The 190-degree split is a blight. So is the turned-in à la seconde masquerading as an arabesque. Lots of vulgarity out there. But context is important, too. When performing something inherently vulgar like Béjart's Bhakti, a dancer is entitled to turn her pelvis inside out as much as she likes.

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48 minutes ago, volcanohunter said:

Zakharova, yes. Most definitely vulgar.

So ashamed to find out day after day that I have vulgar tastes  :crying: ..... maybe not surprising considering I took to ballet at 65+ :)  Vulgar or not, I love Sveta's 6-o-clock high extensions ..... can go see her in the Don Kixot Grand Pas five nights in a row ..... I mean it !  Just look again at this video which you must have seen umpteen times :

 

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1 hour ago, Gnossie said:

Exactly, Guillem never distorted her pelvis, and for the record, Guillem NEVER did 6 o'clocks in the Rose Adagio. 

This video begs to differ:

 

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Just now, Gnossie said:

Still not as extreme as the Russians, and she didn't held her leg up there forever, she wasn't showing off. 

But you said NEVER did 6 o'clocks and in that video she does do 6 o'clocks.

And "Russians" is an entire country of dancers. There are some who don't do the 6 o'clocks either:

 

 

And then there's Alina Somova who at least in 2015 doesn't do them either:

 

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4 hours ago, volcanohunter said:

 When performing something inherently vulgar like Béjart's Bhakti, a dancer is entitled to turn her pelvis inside out as much as she likes.

Personally I'm not concerned with how high the leg goes in general, but I detest 6 o'clocks in classical works.  They destroy the overall flow of movement and look hideous.  It particularly disturbs me that teachers who once danced the classics to perfection seem to encourage their students to pursue extremes of technique.  A cynic might wonder if they do it so that their memory remains a beacon in the memory of the fans.

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I can stomach 6 o’clocks extensions since they last just a second. But I start grinding my teeth when I see such extremes in a supported attitude derrière when a ballerina lifts her leg so high that it looks as if she is about to use her foot for scratching the back of her partner’s head.

Edited by Dreamer

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I remember seeing Guillem in Swan Lake when I had only seen her in a contemporary role. From what I had read about her, I assumed I would dislike the extensions and generally not like her dancing in a classical role. Was I ever wrong! The extensions were organic to her dancing, entirely natural looking, and at the performance I saw, involved no distortions of classical line whatsoever. It was a beautiful, thought-through performance in all other respects as well.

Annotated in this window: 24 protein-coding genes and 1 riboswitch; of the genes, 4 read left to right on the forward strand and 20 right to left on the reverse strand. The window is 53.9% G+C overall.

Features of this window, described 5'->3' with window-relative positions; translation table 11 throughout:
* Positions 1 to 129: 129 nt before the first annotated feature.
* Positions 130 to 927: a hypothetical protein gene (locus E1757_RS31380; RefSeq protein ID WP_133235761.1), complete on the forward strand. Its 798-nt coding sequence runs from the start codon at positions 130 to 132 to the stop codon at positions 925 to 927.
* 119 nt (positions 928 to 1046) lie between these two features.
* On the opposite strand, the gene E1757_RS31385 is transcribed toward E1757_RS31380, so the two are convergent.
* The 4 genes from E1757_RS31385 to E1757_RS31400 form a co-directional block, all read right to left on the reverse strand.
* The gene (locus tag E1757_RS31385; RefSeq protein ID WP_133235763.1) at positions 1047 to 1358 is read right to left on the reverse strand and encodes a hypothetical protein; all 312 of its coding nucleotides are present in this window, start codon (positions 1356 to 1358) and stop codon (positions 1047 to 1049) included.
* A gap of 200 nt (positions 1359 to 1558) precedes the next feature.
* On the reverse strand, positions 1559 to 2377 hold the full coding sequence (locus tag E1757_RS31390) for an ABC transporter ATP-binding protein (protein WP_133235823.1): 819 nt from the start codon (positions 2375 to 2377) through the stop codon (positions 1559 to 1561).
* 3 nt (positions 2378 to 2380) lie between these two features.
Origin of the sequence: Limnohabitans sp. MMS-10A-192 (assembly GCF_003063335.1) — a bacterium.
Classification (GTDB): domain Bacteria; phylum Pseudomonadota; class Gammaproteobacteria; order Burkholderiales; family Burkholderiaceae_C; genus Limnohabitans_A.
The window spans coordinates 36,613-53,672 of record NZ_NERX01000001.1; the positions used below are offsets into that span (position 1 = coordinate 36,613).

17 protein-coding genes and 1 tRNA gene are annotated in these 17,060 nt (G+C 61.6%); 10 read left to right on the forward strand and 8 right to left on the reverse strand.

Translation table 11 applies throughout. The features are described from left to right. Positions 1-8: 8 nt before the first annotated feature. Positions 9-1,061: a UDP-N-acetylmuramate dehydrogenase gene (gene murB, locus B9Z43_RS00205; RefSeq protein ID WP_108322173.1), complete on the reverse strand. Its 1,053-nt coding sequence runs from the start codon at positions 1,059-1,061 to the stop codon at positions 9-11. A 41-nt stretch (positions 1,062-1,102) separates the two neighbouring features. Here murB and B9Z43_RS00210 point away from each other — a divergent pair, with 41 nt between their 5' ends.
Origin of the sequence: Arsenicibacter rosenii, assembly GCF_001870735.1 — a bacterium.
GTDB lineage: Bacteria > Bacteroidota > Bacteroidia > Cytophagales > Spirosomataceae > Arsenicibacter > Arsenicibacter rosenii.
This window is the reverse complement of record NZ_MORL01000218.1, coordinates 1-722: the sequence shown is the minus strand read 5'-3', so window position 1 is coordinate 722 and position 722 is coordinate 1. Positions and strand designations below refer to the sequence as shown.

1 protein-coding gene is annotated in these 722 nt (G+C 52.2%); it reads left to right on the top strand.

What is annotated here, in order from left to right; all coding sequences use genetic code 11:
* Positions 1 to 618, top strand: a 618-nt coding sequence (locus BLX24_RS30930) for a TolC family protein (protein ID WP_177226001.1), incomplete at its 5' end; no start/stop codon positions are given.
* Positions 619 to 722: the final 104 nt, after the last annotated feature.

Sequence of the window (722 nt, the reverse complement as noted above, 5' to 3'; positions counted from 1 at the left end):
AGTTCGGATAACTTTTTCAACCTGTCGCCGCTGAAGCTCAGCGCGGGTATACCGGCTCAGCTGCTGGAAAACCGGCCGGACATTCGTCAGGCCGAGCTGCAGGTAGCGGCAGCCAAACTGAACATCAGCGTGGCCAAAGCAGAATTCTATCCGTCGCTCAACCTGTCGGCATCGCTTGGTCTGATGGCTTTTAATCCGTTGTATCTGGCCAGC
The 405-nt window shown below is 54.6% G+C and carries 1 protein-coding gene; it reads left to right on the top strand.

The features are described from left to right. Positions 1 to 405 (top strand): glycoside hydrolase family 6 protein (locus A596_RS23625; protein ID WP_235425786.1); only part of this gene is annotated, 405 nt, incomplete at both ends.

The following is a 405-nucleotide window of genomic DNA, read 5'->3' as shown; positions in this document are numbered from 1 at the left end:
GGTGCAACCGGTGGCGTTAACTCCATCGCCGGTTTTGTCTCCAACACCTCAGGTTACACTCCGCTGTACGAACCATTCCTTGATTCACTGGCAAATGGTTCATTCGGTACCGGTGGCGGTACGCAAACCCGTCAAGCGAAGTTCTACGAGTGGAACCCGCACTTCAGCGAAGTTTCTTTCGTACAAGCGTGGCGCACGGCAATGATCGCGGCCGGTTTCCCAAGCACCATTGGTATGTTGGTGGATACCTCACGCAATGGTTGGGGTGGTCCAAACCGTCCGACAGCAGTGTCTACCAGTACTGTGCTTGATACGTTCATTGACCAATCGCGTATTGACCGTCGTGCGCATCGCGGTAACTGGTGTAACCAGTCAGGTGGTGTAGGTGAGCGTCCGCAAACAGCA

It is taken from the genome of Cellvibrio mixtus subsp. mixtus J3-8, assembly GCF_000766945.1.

(I admit that I am not automatically opposed to all high extensions generally in any case...depends on the role, the dancer, the lines, the musicality, movement dynamics, other qualities they bring to role etc.) 

Edited by Drew
typo

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7 hours ago, Gnossie said:

Still not as extreme as the Russians, and she didn't held her leg up there forever, she wasn't showing off. 

What do the rules say about the maximum amount of time one is allowed to hold one's leg up before being considered vulgar?

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7 hours ago, Gnossie said:

Obraztsova is a whole other deal.

 

Somova doesn't do 6 o'clocks!????? We must be looking at two different videos, if that isn't picking up the leg then what is! Guillem didn't raise her leg that high. 

Extensions aside, mother of cheesus, Somova was ATROCIOUS in that video.

Obraztsova does 6 o'clocks

mariinsky-ballet-donq-act-i-kitri-evgeni

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13 minutes ago, Fleurdelis said:

And what makes Guillem any better than Zakharova?

images?q=tbn:ANd9GcQbE3mHONBpjT0vMbpo86vp44sylvie_guillem2.jpg

Alignment and balance over the leg, as well as lack of distortion in the upper body, if you're just comparing images.

However, they look like very different ballets.  I wouldn't claim that what is appropriate for Kitri is always appropriate for Odette, or that what is inappropriate for Odette is always appropriate for Kitri.

 

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1 hour ago, Fleurdelis said:

Is this tasteful?

I don't think it looks very nice. I don't know whether it's supposed to be tasteful. A lot depends on context.

8 minutes ago, Fleurdelis said:

And what makes Guillem any better than Zakharova?

Guillem's raised leg is in front of her body, for one thing, and she's not pulling off her supporting leg to the same extent. However, Carmen Suite is a very vulgar ballet, so Zakharova is not totally off base with her crotch splitting. Although personally, I wouldn't want to watch it.

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So, if the leg is raised in front of the body, it is tasteful. And if behind, it is vulgar. Is this how it works?

And let's remember that there was a claim made earlier that technique itself can be vulgar. So, if that's the case, context shouldn't matter, right?